Volunteers, organized and trained by The Ohio Lepidopterists, have assembled the most extensive dataset of systematic butterfly counts that stands alone in North America in terms of the spatial extent and sampling frequency of Pollard walks [9]. Three other monitoring programs in the United States have documented long-term, multi-species population trends. In Massachusetts, based on species lists from field trips, climate-driven community shifts explain how the relative likelihood of species observations change over 18 years [20]. Shapiro and colleagues have made biweekly presence/absence observations and Pollard-based counts on 11 fixed transects along an elevational gradient in California over more than 45 years to document species richness changes in response to climate and land-use, increasing abundance at a high elevation site, and impacts of agricultural practices on abundance at low elevation sites [21,22]. Several teams have monitored declines in specialist butterflies restricted to native prairie patches in the Midwestern states with transect or timed survey methods over 26 years [23,24]. The growing number of Pollard-based monitoring programs in the United States [9] has the potential to track how widespread and consistent butterfly trends are across regions.

Here, we used 21 years of weekly butterfly surveys across 104 sites to assess abundance trends for butterflies in Ohio. We estimate population trends for 81 species and test for their association with life-history traits and phylogenetic relatedness. We review findings from European butterfly monitoring schemes for quantitative comparison with the rate of abundance changes in Ohio. This analysis provides evidence of widespread insect defaunation and species’ declines from the most extensive, systematic monitoring program in North America.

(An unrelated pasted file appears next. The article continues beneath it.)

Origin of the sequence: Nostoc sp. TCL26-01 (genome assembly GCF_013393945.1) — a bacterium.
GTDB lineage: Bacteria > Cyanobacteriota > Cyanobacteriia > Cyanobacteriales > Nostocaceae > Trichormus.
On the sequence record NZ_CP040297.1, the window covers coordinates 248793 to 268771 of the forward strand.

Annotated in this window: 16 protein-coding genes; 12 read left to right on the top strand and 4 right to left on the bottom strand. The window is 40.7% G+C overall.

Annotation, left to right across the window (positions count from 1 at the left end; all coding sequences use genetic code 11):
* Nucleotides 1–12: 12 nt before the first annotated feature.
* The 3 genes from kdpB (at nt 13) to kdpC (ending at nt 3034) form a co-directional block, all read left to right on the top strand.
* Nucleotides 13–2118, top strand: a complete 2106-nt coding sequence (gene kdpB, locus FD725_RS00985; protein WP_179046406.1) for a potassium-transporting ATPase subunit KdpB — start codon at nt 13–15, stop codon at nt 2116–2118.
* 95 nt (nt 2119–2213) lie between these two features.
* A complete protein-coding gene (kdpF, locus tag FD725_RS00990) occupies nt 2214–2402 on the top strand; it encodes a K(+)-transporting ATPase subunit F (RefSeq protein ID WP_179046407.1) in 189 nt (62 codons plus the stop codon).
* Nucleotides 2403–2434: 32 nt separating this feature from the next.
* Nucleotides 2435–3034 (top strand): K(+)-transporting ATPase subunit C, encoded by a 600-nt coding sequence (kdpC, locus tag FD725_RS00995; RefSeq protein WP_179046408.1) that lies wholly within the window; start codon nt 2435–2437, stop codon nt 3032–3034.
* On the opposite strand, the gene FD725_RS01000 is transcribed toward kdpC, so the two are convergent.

Materials and methods

Study sites

We studied butterfly population trends across the state of Ohio in the Midwestern USA. Over its 116,100 km2 land area, Ohio has a mosaic of habitat types due to its partially glaciated history and its place at the confluence of Midwestern prairies, the Appalachian Mountains, and the boreal forest [25]. Only remnants of wetland and prairie habitat remain in the state due to human modification of the landscape. Some rare butterflies have declined due to forest succession following suppression of disturbances [26]. Agriculture and pastures (50%), forest (30%), and urban development (10%) are the predominant land-use/land cover classes [27].

Monitoring sites have a Northeast to Southwest gradient in their mean annual temperatures (mean 18.8°C, range from 14.0°C to 23.6°C) from interpolated daily temperatures from Daymet over 1996–2016 [28]. Mean annual temperatures at these sites grew at a linear trend of 0.3°C per decade and growing season length has increased by 60 degree-days (base 5°C) per decade from 1980–2016. Monitoring sites span the state but are concentrated near cities (Fig 1). On average, within a radius of 2 kilometers, monitoring sites have 24% cropland and pasture, 34% forest, and 30% urban land-use based on the National Land Cover Dataset [29]. Although not considered in this study, impervious surfaces from urban development influence temperature-dependent butterfly phenology in Ohio through the urban heat island effect, which may not be fully captured in these gridded temperature interpolations [30].

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Fig 1. Transect locations monitored by volunteers with the Ohio Lepidopterists.

Of the 147 sites, this analysis used the 104 sites monitored for three or more years.

https://doi.org/10.1371/journal.pone.0216270.g001